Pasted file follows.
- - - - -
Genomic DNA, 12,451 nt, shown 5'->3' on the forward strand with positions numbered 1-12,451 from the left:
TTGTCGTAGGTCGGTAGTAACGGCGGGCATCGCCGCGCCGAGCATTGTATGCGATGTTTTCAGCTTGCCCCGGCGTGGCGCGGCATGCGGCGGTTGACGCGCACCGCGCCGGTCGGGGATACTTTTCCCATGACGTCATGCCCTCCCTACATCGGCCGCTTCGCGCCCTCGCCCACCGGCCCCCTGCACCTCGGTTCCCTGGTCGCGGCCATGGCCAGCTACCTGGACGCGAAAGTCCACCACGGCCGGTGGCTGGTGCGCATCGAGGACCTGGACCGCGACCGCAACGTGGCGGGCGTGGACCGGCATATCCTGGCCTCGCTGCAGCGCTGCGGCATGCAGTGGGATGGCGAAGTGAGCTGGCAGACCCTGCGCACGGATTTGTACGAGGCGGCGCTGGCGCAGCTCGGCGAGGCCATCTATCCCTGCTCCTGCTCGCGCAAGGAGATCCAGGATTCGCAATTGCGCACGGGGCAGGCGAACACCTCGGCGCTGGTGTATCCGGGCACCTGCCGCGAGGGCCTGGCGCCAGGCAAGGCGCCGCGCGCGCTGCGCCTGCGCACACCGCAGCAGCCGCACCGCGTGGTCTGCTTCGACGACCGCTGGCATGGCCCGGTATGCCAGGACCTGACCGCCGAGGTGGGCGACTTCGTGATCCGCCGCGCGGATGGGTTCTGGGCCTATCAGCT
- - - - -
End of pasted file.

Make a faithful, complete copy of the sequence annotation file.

Genomic DNA, 12,451 nt, shown 5'->3' on the forward strand with positions numbered 1-12,451 from the left:
TTGTCGTAGGTCGGTAGTAACGGCGGGCATCGCCGCGCCGAGCATTGTATGCGATGTTTTCAGCTTGCCCCGGCGTGGCGCGGCATGCGGCGGTTGACGCGCACCGCGCCGGTCGGGGATACTTTTCCCATGACGTCATGCCCTCCCTACATCGGCCGCTTCGCGCCCTCGCCCACCGGCCCCCTGCACCTCGGTTCCCTGGTCGCGGCCATGGCCAGCTACCTGGACGCGAAAGTCCACCACGGCCGGTGGCTGGTGCGCATCGAGGACCTGGACCGCGACCGCAACGTGGCGGGCGTGGACCGGCATATCCTGGCCTCGCTGCAGCGCTGCGGCATGCAGTGGGATGGCGAAGTGAGCTGGCAGACCCTGCGCACGGATTTGTACGAGGCGGCGCTGGCGCAGCTCGGCGAGGCCATCTATCCCTGCTCCTGCTCGCGCAAGGAGATCCAGGATTCGCAATTGCGCACGGGGCAGGCGAACACCTCGGCGCTGGTGTATCCGGGCACCTGCCGCGAGGGCCTGGCGCCAGGCAAGGCGCCGCGCGCGCTGCGCCTGCGCACACCGCAGCAGCCGCACCGCGTGGTCTGCTTCGACGACCGCTGGCATGGCCCGGTATGCCAGGACCTGACCGCCGAGGTGGGCGACTTCGTGATCCGCCGCGCGGATGGGTTCTGGGCCTATCAGCT